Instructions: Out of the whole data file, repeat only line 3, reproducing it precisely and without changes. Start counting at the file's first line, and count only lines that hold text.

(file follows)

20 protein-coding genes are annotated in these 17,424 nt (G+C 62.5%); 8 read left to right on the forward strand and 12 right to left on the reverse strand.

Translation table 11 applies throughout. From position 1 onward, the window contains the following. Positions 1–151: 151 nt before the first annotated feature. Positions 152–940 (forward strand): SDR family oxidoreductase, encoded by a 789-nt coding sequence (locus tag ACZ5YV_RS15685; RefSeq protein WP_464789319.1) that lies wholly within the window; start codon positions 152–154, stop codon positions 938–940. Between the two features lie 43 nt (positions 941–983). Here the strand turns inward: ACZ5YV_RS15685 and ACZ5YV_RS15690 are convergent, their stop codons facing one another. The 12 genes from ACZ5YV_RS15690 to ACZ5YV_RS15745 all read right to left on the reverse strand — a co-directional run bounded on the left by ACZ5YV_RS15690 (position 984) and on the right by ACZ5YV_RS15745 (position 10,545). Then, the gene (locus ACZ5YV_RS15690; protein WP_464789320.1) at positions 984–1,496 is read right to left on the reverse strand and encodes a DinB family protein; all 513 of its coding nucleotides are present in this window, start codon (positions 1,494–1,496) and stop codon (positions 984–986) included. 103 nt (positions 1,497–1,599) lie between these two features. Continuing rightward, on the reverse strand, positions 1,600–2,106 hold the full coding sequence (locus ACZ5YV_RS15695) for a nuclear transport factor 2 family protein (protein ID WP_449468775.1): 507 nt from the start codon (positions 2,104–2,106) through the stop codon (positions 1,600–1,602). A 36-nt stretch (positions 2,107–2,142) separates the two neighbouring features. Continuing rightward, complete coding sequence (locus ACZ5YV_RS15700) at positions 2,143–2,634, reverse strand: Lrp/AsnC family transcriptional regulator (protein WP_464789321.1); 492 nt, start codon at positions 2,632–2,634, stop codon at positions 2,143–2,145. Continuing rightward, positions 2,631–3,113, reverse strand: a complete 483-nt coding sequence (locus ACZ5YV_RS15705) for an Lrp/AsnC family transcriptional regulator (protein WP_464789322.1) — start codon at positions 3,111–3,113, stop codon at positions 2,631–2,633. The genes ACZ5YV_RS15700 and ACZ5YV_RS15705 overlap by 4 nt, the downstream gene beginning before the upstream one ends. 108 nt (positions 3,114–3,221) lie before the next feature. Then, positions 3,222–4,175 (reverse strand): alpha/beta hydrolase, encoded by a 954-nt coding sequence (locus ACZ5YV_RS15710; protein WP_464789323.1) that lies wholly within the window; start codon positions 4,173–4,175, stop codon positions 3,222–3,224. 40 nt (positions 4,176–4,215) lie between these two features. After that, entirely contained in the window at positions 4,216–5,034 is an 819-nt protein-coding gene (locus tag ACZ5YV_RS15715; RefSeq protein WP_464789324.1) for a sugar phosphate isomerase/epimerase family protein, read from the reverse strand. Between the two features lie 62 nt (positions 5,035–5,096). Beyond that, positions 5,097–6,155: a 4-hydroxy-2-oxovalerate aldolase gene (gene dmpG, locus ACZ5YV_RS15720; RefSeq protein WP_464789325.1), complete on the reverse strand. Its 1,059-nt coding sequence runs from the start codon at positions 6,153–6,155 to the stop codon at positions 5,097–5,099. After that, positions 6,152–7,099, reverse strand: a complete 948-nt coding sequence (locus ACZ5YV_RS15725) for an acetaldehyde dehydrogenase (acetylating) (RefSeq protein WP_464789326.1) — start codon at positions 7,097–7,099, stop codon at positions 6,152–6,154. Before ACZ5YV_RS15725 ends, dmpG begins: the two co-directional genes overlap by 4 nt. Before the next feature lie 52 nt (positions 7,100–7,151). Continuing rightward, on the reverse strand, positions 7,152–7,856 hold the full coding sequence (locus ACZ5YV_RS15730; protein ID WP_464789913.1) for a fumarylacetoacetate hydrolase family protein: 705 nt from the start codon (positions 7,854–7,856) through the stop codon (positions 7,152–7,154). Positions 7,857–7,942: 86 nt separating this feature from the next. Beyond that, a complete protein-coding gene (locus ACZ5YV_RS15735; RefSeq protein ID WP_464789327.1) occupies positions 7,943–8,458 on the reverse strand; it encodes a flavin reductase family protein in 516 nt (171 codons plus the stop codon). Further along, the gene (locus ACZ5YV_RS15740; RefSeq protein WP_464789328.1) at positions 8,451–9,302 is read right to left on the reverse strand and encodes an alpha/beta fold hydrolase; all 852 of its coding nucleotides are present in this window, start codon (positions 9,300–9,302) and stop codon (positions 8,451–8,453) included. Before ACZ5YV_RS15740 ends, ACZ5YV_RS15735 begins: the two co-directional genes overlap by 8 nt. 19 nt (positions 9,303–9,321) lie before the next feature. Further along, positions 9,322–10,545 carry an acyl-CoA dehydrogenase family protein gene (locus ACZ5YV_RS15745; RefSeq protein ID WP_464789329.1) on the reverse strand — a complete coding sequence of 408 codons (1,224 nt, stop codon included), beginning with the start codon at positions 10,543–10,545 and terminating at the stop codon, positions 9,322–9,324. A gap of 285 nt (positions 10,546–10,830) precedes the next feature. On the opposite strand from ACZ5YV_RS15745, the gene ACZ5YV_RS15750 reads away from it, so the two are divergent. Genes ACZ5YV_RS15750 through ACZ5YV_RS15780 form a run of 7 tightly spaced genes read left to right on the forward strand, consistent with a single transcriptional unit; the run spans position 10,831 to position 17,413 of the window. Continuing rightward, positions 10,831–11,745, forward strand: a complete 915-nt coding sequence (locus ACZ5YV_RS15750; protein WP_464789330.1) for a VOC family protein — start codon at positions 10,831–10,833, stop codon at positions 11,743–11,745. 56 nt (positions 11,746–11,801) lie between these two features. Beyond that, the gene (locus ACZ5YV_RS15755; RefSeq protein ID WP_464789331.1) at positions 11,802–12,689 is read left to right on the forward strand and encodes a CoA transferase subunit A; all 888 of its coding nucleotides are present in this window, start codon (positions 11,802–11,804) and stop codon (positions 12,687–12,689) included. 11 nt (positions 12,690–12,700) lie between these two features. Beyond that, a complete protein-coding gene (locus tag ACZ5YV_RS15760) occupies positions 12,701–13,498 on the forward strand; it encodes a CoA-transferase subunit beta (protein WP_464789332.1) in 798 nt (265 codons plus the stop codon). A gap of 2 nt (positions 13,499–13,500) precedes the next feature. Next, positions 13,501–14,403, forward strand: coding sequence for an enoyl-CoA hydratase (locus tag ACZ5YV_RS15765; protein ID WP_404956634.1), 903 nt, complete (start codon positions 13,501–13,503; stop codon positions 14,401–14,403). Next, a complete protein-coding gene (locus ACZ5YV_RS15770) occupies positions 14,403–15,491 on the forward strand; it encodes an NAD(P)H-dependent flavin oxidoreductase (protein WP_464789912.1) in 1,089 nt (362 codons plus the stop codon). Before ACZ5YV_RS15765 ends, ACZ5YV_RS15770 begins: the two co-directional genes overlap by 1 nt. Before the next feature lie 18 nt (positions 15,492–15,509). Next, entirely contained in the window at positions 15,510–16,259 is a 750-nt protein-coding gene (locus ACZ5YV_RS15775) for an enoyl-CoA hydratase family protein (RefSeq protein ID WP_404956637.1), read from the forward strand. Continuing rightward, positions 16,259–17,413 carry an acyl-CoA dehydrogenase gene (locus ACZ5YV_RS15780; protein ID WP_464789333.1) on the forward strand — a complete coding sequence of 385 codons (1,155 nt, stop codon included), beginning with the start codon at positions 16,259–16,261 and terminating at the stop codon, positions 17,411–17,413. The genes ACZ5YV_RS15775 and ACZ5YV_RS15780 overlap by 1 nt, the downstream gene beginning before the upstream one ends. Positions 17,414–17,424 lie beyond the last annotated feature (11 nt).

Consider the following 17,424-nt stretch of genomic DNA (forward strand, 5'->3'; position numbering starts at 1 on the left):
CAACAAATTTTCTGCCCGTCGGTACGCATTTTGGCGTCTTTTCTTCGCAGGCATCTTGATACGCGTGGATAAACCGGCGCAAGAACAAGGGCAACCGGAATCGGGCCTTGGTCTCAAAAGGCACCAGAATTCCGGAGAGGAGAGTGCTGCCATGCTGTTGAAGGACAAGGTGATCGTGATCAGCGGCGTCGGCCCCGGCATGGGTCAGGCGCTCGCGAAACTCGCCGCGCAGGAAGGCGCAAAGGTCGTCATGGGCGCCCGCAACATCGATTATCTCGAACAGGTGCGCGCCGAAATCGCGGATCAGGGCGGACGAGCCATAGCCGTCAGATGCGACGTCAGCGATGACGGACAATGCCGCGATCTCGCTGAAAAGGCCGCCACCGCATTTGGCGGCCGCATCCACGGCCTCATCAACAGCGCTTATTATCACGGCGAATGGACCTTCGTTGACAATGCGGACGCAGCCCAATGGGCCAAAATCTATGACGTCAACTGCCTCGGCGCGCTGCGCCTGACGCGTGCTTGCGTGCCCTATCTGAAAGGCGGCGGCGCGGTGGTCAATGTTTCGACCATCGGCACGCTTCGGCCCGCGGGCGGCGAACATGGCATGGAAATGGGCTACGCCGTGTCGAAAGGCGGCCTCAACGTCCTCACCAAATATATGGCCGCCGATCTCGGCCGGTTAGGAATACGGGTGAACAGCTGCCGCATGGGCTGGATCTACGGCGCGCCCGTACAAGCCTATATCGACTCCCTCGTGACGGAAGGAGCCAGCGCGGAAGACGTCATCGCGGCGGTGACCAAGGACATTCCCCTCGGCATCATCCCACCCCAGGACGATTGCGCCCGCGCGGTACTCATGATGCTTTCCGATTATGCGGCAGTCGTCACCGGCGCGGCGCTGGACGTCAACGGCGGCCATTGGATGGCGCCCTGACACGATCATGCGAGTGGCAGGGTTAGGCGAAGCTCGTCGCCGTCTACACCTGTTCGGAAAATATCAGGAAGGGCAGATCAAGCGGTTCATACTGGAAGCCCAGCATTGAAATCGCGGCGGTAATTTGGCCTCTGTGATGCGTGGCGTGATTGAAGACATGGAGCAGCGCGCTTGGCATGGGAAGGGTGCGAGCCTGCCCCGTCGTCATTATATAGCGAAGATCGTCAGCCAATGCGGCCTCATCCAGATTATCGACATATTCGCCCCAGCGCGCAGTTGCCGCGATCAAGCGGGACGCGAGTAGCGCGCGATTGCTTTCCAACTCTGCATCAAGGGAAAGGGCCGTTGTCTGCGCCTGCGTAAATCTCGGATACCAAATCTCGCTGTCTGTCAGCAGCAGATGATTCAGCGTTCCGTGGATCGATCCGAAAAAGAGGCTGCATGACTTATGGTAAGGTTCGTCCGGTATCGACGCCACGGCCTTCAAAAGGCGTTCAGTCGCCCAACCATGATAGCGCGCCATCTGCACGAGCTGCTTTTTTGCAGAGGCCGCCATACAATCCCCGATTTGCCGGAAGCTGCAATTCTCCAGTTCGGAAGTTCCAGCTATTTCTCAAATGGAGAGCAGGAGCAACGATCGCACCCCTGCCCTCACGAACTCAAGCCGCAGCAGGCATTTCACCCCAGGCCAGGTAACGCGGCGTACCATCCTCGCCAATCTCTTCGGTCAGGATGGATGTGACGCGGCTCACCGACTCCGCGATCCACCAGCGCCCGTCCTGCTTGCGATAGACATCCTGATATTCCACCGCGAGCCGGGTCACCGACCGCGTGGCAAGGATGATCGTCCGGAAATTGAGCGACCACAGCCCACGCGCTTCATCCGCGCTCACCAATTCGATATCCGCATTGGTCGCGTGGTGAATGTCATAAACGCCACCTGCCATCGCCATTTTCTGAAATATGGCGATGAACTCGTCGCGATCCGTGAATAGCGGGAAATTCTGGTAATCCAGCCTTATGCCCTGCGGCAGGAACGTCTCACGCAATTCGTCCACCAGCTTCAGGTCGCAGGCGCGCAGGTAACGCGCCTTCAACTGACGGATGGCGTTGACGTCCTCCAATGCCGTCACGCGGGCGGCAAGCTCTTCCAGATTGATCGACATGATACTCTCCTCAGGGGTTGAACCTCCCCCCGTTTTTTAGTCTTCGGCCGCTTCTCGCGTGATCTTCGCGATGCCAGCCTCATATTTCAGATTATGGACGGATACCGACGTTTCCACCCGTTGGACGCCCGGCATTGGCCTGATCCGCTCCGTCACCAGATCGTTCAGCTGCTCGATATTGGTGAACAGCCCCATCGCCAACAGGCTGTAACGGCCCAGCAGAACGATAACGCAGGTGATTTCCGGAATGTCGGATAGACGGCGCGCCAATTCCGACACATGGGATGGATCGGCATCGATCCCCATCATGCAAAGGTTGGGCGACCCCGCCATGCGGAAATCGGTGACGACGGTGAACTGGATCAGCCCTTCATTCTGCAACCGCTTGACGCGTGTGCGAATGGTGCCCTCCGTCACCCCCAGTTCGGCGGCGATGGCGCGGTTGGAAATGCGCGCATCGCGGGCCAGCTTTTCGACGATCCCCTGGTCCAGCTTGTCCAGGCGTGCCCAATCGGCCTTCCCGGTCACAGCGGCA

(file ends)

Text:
Consider the following 17,424-nt stretch of genomic DNA (forward strand, 5'->3'; position numbering starts at 1 on the left):